The barriers that prevent women from becoming pastors are innumerable. From even imagining it's possible to finding support—financial and spiritual—the world seems to stand against us in following this call with all its fury.
As a woman who has come more fully into her leadership gifts as she’s aged, her story offers both inspiration to other leaders and a challenge to the church to fully incorporate the gifts of women at all ages.
There is no single calling for all women. This is a realization that cannot be taught or persuaded. A person must want to grow, and a Christian should want to learn new ideas because pursuing truth requires accepting that we can be wrong.
Female theology students in a rural context are often online students who don’t regularly see flesh-and-blood role models: women who are leading in church, teaching a mixed congregation and fulfilling other roles.
For the first time in modern history, God is placing women in strategic positions of influence and leadership within the church, public, corporate, charity, and voluntary sectors, in unprecedented numbers. Women are called to flourish in these arenas. However, there are significant external and internal issues that hinder women in leadership in unique ways.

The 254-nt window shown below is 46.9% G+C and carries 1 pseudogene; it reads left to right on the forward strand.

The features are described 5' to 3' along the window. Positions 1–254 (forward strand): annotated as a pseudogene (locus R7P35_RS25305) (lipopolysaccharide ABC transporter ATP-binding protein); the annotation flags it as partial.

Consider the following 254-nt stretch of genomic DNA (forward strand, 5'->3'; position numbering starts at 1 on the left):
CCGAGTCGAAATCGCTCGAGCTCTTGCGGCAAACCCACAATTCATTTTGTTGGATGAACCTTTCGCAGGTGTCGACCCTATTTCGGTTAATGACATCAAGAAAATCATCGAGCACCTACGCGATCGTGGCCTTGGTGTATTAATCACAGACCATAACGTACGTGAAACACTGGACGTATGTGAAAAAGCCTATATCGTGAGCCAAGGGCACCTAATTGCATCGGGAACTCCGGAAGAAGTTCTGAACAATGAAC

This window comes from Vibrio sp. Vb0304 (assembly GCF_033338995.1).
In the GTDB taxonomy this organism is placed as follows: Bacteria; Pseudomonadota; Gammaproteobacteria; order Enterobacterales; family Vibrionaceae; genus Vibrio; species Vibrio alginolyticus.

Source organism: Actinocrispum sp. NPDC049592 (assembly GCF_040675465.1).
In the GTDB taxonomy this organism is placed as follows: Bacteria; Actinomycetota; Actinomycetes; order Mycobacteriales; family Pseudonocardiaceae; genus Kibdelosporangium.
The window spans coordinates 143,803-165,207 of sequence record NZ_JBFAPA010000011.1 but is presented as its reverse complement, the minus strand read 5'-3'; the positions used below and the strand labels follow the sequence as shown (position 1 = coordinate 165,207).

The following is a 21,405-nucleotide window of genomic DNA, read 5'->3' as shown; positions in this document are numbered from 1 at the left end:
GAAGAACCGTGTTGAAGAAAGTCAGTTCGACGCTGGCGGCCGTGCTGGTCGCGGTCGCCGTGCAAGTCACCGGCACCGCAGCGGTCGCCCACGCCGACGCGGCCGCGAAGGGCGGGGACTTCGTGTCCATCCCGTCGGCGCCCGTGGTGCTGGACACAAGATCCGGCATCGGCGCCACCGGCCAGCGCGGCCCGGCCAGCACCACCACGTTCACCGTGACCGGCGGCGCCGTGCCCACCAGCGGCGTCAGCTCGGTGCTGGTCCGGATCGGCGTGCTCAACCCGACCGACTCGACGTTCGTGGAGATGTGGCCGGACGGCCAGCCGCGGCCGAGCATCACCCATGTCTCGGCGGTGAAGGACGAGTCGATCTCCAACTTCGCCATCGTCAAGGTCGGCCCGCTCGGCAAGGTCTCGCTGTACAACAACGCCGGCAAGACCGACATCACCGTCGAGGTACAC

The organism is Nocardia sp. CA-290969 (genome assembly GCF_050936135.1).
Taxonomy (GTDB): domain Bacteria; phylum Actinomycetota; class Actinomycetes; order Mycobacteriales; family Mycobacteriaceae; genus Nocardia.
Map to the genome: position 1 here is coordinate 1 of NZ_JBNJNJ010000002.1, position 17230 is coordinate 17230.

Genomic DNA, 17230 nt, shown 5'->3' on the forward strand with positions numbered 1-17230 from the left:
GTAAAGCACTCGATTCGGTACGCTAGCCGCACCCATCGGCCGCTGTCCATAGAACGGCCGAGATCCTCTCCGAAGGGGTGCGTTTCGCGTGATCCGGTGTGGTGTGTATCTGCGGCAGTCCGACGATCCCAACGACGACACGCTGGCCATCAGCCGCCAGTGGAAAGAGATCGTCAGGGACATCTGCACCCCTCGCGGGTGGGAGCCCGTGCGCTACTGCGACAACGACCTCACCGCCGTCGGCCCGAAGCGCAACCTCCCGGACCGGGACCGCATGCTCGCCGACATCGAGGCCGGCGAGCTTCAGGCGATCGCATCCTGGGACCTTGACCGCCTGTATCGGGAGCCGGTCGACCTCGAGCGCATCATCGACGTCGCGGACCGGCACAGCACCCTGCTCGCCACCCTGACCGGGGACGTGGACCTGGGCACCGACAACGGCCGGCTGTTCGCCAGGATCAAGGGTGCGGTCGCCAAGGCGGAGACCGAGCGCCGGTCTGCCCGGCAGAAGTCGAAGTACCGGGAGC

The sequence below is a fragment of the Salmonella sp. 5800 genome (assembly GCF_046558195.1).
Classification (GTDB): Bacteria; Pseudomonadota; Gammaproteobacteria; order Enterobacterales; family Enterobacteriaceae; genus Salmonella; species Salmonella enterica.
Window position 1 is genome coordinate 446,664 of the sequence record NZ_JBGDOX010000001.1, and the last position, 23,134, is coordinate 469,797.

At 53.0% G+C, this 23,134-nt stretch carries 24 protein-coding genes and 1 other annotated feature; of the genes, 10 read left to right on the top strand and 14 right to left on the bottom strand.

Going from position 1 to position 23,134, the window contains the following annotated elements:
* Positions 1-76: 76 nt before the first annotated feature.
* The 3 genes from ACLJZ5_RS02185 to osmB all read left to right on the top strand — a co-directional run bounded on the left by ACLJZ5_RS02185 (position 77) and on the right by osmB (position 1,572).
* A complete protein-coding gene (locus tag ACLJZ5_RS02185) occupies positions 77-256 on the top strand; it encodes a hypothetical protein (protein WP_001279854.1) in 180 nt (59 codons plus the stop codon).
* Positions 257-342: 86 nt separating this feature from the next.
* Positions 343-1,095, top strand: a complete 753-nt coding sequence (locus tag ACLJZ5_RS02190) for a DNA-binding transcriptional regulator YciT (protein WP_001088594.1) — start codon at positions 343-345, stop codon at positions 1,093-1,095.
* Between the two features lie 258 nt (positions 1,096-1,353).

We were guinea pigs, the women that year and I. We knew—after we had applied and been accepted—that our school had just begun admitting women to the MDiv program, the denomination new to the concept of women in the pulpit.
“So, are you a student here too?” asked the young IT worker I called to fix my office computer. I smiled, wondering how the student missed my name on the office door, or the row of diplomas framed on the wall. “No, I’m a professor here.” Sexism against women in college undoubtedly happens, but sexism against female college faculty is perhaps more often overlooked. As a thirtysomething woman professor at a Christian university, I have a unique perspective on sexism in higher education.